LOST SOUL: Broken Soul to Soul on Fire


Swallowed by the lasting effects of brain trauma that an assault at work left her facing, Donna Siggers lost all sense of purpose. Challenges included memory loss, constant pain, Post-Traumatic Stress Disorder, and seizures. Relearning who the important people in her life were, and with their support, Donna has fought diligently to regain quality of life despite it being vastly different from before. Unable to look at her own reflection and initially unaccepting of forced change, this candid account of triumph over adversity will give hope to others facing similar difficulties. Now an award-winning crime fiction author and a mental health advocate, Donna strives in spite of her experience and hopes by sharing

her story it will inspire others.

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"Raw, down to the bone narration of a seriously brain-injured person. It must have been extremely difficult and a highly emotional task for Siggers to re-examine the circumstances of the injury which left her disabled. To revisit the healing process that she endured and her determination to forge a career in writing is a feat that I respect and esteem greatly."


I admire her bravery and her candour writing this book. I especially appreciated and enjoyed reading the prose sections in-between the poetry.” -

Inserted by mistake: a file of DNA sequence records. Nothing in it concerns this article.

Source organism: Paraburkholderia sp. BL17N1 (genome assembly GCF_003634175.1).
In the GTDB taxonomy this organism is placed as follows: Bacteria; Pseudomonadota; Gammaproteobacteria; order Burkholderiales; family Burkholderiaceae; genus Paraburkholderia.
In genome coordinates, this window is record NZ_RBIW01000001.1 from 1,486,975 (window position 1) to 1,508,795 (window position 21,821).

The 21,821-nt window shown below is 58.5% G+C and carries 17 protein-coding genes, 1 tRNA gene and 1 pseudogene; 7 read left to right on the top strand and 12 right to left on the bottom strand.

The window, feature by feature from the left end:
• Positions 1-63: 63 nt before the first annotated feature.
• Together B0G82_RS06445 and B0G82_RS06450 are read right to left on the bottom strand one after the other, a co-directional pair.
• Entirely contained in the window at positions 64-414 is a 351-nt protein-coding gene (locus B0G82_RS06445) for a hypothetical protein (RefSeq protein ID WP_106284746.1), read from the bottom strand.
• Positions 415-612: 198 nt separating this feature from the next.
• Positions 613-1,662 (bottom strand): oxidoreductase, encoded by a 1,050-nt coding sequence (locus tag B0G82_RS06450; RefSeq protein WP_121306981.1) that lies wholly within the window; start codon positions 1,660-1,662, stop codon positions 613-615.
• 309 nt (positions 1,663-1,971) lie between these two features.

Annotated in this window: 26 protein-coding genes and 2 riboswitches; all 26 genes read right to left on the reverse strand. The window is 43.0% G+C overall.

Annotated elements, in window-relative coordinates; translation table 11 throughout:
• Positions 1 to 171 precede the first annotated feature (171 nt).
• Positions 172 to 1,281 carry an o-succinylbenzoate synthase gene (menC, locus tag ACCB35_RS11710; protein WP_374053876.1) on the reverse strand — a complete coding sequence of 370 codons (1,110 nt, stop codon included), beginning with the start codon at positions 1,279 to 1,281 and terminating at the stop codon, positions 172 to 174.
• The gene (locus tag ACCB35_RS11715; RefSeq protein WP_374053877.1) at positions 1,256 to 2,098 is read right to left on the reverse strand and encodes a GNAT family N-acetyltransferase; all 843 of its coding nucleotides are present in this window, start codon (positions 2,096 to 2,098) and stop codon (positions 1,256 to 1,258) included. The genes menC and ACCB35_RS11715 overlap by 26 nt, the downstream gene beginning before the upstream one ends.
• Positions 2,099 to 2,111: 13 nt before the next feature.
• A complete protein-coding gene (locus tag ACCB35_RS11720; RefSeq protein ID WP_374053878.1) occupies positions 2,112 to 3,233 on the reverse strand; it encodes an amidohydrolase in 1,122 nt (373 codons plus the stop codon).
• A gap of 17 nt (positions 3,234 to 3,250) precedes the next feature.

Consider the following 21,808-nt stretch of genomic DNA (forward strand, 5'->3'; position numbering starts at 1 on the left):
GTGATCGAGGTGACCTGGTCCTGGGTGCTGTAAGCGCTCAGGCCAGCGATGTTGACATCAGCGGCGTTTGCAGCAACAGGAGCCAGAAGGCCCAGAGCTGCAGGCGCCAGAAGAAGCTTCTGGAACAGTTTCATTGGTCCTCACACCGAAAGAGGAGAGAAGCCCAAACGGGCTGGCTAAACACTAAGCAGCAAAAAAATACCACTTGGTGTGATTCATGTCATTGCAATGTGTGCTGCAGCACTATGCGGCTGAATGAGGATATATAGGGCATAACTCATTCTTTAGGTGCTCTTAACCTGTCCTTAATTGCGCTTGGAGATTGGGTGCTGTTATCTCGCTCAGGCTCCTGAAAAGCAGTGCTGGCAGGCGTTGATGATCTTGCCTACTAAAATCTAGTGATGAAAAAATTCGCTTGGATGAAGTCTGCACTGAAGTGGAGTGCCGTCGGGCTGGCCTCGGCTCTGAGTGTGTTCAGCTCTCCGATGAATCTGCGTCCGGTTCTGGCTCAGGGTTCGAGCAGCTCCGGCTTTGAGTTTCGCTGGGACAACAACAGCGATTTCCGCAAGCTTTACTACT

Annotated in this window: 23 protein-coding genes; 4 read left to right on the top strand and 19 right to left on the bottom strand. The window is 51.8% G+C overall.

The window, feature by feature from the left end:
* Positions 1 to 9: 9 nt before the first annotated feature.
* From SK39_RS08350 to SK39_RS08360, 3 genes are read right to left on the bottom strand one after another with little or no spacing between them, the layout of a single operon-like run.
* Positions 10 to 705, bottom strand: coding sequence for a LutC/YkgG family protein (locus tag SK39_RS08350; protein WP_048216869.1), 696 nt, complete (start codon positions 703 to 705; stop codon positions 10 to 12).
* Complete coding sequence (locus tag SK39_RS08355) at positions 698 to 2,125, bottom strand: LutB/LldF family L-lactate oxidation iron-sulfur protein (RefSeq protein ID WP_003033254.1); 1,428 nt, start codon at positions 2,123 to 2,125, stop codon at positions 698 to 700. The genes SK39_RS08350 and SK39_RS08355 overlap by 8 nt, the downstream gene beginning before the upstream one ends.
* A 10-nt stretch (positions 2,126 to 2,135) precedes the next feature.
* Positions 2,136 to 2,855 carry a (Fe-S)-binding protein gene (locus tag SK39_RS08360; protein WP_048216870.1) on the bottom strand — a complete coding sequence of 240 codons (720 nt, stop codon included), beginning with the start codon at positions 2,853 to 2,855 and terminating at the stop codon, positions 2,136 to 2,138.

"Most amazing female writer I've ever had the pleasure to know and to read" - Levi Perry

"I loved the easy to read feel, and felt every word and poem. For anyone that can relate in any way, will find this book inspiring, uplifting, and sometimes sad. Was fascinating, and I think brave for the author to share such a traumatic and life changing story"

“This gives a very honest and direct approach to Donna's life changing head injury and her tough road to recovery. Parts of this are shocking, saddening, and parts made me smile. A book with a very positive and strong message."

"This is a candid account of a personal struggle that is highly relatable. Donna is not afraid to confront her demons in a forthright manner. I was also impressed by the way she fought so diligently to regain a sense of identity and purpose after her brain injury, a fact that, no doubt, will inspire many of her readers" - Matt Nagin
"It's really heart touching"

What a shining example you are to all victims of assault. People think when your outward scars go so do the inside ones but that's not true. You suffered with dreadful trauma and pain but came through with determination to write your wonderful books. What a help you are to other victims of assault and abuse. Thank you Donna. God Bless you--Maureen Flanagan Cox

Courageous gal, still fighting and achieving greatness. Continue your fight Donna. You're a brave warrior--Martin Sharp

Donna, you are a brave soul with a heart of gold--Rayner Tapia

“Inspirational book. Donna not only survived she fought and came back from devastating injury. She still fights and is one brave lady

CHAPTER ONE: With No Escape

Trapped in a room with no escape route and being under attack aren’t ideal circumstances to find yourself in. However, it was something I was trained to deal with. Unfortunately, due to the circumstances of the work being carried out and the rules of data protection there are strict restrictions on what can and cannot be shared with you.